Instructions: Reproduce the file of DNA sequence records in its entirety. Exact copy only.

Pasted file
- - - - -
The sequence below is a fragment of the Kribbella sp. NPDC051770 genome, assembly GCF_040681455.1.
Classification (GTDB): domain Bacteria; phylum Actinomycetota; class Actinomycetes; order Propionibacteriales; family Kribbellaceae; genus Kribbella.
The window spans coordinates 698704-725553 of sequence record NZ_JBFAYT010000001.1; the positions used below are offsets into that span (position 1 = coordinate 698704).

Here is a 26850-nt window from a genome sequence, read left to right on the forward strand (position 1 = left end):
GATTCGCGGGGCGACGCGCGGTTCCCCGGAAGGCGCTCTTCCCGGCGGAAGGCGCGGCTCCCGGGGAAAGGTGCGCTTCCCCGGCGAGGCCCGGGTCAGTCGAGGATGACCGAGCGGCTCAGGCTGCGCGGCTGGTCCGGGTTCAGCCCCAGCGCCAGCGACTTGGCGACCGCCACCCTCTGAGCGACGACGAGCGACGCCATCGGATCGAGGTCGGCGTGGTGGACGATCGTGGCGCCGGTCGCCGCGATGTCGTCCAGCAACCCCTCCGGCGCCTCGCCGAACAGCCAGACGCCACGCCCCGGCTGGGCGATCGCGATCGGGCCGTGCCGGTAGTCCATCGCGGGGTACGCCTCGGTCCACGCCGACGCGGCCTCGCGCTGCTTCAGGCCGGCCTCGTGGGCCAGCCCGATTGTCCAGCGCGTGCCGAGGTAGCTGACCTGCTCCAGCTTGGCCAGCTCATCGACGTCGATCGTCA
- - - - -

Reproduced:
The sequence below is a fragment of the Kribbella sp. NPDC051770 genome, assembly GCF_040681455.1.
Classification (GTDB): domain Bacteria; phylum Actinomycetota; class Actinomycetes; order Propionibacteriales; family Kribbellaceae; genus Kribbella.
The window spans coordinates 698704-725553 of sequence record NZ_JBFAYT010000001.1; the positions used below are offsets into that span (position 1 = coordinate 698704).

Here is a 26850-nt window from a genome sequence, read left to right on the forward strand (position 1 = left end):
GATTCGCGGGGCGACGCGCGGTTCCCCGGAAGGCGCTCTTCCCGGCGGAAGGCGCGGCTCCCGGGGAAAGGTGCGCTTCCCCGGCGAGGCCCGGGTCAGTCGAGGATGACCGAGCGGCTCAGGCTGCGCGGCTGGTCCGGGTTCAGCCCCAGCGCCAGCGACTTGGCGACCGCCACCCTCTGAGCGACGACGAGCGACGCCATCGGATCGAGGTCGGCGTGGTGGACGATCGTGGCGCCGGTCGCCGCGATGTCGTCCAGCAACCCCTCCGGCGCCTCGCCGAACAGCCAGACGCCACGCCCCGGCTGGGCGATCGCGATCGGGCCGTGCCGGTAGTCCATCGCGGGGTACGCCTCGGTCCACGCCGACGCGGCCTCGCGCTGCTTCAGGCCGGCCTCGTGGGCCAGCCCGATTGTCCAGCGCGTGCCGAGGTAGCTGACCTGCTCCAGCTTGGCCAGCTCATCGACGTCGATCGTCA